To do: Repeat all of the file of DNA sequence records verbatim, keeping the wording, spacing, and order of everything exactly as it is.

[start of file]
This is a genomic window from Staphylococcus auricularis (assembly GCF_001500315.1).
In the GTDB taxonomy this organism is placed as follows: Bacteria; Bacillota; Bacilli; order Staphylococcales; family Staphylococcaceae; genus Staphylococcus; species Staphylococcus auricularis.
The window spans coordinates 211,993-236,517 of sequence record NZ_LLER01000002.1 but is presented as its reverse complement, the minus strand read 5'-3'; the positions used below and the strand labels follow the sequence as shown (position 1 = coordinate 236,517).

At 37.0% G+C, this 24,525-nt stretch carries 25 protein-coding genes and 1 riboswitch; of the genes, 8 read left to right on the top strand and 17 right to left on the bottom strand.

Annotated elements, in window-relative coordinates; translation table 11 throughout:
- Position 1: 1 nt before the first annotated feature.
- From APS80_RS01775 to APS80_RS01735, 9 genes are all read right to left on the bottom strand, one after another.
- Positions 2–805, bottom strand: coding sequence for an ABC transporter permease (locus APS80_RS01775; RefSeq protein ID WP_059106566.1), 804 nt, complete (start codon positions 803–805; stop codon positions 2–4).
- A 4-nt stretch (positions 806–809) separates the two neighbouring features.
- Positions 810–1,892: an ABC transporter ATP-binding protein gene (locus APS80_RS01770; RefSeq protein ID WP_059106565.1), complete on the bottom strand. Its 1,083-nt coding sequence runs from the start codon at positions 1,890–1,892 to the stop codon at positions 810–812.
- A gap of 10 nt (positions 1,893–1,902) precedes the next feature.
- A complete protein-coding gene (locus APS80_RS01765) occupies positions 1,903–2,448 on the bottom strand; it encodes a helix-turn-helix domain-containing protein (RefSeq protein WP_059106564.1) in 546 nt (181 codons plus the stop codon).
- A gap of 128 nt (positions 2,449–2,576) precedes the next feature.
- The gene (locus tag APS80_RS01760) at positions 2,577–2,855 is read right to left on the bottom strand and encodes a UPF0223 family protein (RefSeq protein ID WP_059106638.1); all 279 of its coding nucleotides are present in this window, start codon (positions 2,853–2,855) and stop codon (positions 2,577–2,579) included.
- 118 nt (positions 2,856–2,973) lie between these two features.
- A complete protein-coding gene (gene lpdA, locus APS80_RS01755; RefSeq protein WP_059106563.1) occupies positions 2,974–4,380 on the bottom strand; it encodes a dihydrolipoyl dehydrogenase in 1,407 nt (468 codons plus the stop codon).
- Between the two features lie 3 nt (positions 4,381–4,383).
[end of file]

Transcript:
This is a genomic window from Staphylococcus auricularis (assembly GCF_001500315.1).
In the GTDB taxonomy this organism is placed as follows: Bacteria; Bacillota; Bacilli; order Staphylococcales; family Staphylococcaceae; genus Staphylococcus; species Staphylococcus auricularis.
The window spans coordinates 211,993-236,517 of sequence record NZ_LLER01000002.1 but is presented as its reverse complement, the minus strand read 5'-3'; the positions used below and the strand labels follow the sequence as shown (position 1 = coordinate 236,517).

At 37.0% G+C, this 24,525-nt stretch carries 25 protein-coding genes and 1 riboswitch; of the genes, 8 read left to right on the top strand and 17 right to left on the bottom strand.

Annotated elements, in window-relative coordinates; translation table 11 throughout:
- Position 1: 1 nt before the first annotated feature.
- From APS80_RS01775 to APS80_RS01735, 9 genes are all read right to left on the bottom strand, one after another.
- Positions 2–805, bottom strand: coding sequence for an ABC transporter permease (locus APS80_RS01775; RefSeq protein ID WP_059106566.1), 804 nt, complete (start codon positions 803–805; stop codon positions 2–4).
- A 4-nt stretch (positions 806–809) separates the two neighbouring features.
- Positions 810–1,892: an ABC transporter ATP-binding protein gene (locus APS80_RS01770; RefSeq protein ID WP_059106565.1), complete on the bottom strand. Its 1,083-nt coding sequence runs from the start codon at positions 1,890–1,892 to the stop codon at positions 810–812.
- A gap of 10 nt (positions 1,893–1,902) precedes the next feature.
- A complete protein-coding gene (locus APS80_RS01765) occupies positions 1,903–2,448 on the bottom strand; it encodes a helix-turn-helix domain-containing protein (RefSeq protein WP_059106564.1) in 546 nt (181 codons plus the stop codon).
- A gap of 128 nt (positions 2,449–2,576) precedes the next feature.
- The gene (locus tag APS80_RS01760) at positions 2,577–2,855 is read right to left on the bottom strand and encodes a UPF0223 family protein (RefSeq protein ID WP_059106638.1); all 279 of its coding nucleotides are present in this window, start codon (positions 2,853–2,855) and stop codon (positions 2,577–2,579) included.
- 118 nt (positions 2,856–2,973) lie between these two features.
- A complete protein-coding gene (gene lpdA, locus APS80_RS01755; RefSeq protein WP_059106563.1) occupies positions 2,974–4,380 on the bottom strand; it encodes a dihydrolipoyl dehydrogenase in 1,407 nt (468 codons plus the stop codon).
- Between the two features lie 3 nt (positions 4,381–4,383).